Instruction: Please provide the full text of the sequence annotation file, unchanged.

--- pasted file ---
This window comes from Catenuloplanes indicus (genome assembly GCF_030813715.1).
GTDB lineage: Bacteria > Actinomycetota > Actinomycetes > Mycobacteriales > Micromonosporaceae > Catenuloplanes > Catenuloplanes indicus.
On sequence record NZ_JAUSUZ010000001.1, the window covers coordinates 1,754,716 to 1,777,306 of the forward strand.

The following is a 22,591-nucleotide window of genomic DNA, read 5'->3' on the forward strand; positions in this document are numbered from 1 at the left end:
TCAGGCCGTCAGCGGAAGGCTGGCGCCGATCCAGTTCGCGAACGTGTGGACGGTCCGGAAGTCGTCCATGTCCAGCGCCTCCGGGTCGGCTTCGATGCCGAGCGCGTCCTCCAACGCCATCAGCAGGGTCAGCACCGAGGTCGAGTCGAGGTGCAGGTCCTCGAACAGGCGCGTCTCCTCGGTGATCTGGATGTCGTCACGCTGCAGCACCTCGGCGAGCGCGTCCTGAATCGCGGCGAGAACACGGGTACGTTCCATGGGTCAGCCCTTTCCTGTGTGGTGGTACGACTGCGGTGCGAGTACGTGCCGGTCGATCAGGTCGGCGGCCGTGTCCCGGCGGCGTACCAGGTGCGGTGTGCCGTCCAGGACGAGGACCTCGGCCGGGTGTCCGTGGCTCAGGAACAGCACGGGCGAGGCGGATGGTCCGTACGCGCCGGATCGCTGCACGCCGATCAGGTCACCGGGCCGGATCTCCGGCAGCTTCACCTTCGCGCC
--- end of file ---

This window comes from Catenuloplanes indicus (genome assembly GCF_030813715.1).
GTDB lineage: Bacteria > Actinomycetota > Actinomycetes > Mycobacteriales > Micromonosporaceae > Catenuloplanes > Catenuloplanes indicus.
On sequence record NZ_JAUSUZ010000001.1, the window covers coordinates 1,754,716 to 1,777,306 of the forward strand.

The following is a 22,591-nucleotide window of genomic DNA, read 5'->3' on the forward strand; positions in this document are numbered from 1 at the left end:
TCAGGCCGTCAGCGGAAGGCTGGCGCCGATCCAGTTCGCGAACGTGTGGACGGTCCGGAAGTCGTCCATGTCCAGCGCCTCCGGGTCGGCTTCGATGCCGAGCGCGTCCTCCAACGCCATCAGCAGGGTCAGCACCGAGGTCGAGTCGAGGTGCAGGTCCTCGAACAGGCGCGTCTCCTCGGTGATCTGGATGTCGTCACGCTGCAGCACCTCGGCGAGCGCGTCCTGAATCGCGGCGAGAACACGGGTACGTTCCATGGGTCAGCCCTTTCCTGTGTGGTGGTACGACTGCGGTGCGAGTACGTGCCGGTCGATCAGGTCGGCGGCCGTGTCCCGGCGGCGTACCAGGTGCGGTGTGCCGTCCAGGACGAGGACCTCGGCCGGGTGTCCGTGGCTCAGGAACAGCACGGGCGAGGCGGATGGTCCGTACGCGCCGGATCGCTGCACGCCGATCAGGTCACCGGGCCGGATCTCCGGCAGCTTCACCTTCGCGCC